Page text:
How to choose a car seat
Child restraint seats keep your kids safe in the car and decrease their risk of getting hurt in a car accident. To figure out what type of car seat you need, consider your baby’s age, weight, and height. And be sure to consult your owner’s manual for tips on installing it correctly. If you’re not sure you’re doing it right, find a Child Passenger Safety technician to help out.
Infant car seats protect children up to about age two. Height and weight restrictions vary, but car seats for infants typically keep kids safe up to 35 pounds and 32 inches tall. Infant car seats are always rear-facing and usually come with infant inserts to provide additional support and padding for newborns. With rear-facing seats, shoulder straps come through the car seat slots and sit just below your child’s shoulders.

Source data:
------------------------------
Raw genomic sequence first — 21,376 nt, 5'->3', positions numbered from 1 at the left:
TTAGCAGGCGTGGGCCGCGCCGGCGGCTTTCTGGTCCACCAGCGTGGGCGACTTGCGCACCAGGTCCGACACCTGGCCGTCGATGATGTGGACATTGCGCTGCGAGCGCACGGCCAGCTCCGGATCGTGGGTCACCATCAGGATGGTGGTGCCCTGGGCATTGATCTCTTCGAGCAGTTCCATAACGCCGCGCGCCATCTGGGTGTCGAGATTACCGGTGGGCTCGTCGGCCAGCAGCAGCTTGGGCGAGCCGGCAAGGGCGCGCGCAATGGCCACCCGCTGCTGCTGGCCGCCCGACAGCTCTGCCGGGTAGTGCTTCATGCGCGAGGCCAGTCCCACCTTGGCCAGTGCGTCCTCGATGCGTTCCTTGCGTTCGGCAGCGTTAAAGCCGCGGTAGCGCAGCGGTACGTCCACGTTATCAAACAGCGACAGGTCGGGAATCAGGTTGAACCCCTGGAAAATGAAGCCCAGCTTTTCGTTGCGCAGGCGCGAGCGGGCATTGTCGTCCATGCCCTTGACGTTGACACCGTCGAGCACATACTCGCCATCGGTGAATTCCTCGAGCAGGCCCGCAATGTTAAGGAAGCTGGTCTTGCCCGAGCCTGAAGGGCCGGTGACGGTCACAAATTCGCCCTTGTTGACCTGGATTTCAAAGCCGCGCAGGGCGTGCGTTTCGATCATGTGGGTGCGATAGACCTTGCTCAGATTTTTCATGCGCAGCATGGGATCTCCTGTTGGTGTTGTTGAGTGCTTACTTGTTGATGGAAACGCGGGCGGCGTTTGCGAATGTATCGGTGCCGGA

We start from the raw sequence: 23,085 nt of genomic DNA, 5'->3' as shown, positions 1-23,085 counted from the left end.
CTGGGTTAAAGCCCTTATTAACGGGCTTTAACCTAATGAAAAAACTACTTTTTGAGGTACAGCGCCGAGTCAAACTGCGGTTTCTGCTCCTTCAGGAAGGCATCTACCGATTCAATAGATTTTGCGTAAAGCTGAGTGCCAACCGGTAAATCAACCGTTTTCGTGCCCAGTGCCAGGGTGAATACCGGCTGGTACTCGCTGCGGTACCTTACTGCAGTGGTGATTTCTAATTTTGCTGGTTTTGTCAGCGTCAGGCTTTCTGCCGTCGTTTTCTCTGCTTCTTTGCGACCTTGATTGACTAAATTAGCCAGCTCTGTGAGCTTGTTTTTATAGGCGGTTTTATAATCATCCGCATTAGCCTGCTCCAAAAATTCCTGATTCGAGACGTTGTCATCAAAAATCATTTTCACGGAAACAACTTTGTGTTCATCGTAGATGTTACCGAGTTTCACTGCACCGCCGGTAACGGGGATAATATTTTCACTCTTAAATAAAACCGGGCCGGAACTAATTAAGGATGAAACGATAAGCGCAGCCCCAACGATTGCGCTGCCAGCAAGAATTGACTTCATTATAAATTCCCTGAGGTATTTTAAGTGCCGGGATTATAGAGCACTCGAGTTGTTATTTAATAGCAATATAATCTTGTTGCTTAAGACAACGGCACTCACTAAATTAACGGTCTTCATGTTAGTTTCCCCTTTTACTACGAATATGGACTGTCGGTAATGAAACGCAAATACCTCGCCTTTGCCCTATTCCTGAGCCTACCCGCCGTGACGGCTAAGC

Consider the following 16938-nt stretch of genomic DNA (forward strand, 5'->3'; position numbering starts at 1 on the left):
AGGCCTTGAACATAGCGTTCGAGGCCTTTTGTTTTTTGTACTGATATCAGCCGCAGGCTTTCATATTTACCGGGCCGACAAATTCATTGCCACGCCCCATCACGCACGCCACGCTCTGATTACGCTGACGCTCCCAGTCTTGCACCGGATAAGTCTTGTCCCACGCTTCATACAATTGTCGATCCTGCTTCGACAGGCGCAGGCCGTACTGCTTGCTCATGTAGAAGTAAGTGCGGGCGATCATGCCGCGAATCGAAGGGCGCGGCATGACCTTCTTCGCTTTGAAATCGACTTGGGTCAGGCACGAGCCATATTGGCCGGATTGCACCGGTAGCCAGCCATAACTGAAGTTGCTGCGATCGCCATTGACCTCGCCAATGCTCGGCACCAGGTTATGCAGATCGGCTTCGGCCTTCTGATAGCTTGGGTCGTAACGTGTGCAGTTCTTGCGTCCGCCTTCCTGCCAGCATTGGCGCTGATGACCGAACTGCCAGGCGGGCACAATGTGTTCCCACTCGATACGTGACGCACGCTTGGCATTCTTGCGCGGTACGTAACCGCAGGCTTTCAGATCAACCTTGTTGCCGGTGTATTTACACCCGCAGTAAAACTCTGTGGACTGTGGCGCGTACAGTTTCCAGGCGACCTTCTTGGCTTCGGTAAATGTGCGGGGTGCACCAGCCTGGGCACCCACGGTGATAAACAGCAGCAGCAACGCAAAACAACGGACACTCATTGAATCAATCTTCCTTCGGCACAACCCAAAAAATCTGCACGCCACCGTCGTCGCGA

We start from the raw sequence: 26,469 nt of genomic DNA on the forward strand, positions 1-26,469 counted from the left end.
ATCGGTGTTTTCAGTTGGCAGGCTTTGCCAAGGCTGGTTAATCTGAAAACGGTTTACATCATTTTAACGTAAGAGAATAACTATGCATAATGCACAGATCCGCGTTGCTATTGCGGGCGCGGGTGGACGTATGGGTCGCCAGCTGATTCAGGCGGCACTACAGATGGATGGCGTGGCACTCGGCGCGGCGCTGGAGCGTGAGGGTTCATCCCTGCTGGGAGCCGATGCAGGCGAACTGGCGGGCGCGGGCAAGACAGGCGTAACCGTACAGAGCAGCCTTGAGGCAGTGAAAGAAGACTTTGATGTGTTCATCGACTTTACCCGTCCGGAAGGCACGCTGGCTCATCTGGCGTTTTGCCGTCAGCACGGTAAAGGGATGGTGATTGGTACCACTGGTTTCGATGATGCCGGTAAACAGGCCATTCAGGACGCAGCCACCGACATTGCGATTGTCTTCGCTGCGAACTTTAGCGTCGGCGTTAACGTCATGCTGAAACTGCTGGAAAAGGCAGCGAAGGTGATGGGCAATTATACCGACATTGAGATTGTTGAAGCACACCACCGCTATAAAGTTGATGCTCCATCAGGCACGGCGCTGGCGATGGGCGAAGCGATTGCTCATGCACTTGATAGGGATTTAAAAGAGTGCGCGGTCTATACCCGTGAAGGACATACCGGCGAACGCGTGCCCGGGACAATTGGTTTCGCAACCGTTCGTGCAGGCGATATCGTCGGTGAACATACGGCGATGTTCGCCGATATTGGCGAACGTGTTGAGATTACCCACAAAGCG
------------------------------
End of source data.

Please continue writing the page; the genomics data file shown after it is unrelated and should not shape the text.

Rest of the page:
For children roughly between ages two and four, get a forward-facing toddler seat. These seats often use a five-point harness and usually convert to a booster. Again, height and weight restrictions vary, but you’ll typically use the forward-facing harness for kids up to 50 inches tall weighing 50–60 pounds. Here, the car seat’s shoulder straps will sit at or just above your child’s shoulders.
Belt-positioning booster seats use your car’s safety belts and are designed for kids between ages four and eight or up to about 57 inches tall. Like all child restraints, they should be used only in the back seat of your car.
Convertible seats, or three-in-one seats, grow with your child, converting from a rear-facing infant seat to a forward-facing harnessed seat for toddlers, then to a booster seat for bigger kids. The main drawback with convertible seats is that they can’t be taken out of the car and snapped into a stroller like infant car seats can. Instead, you’ll have to have a separate stroller or a baby carrier to transport your little one.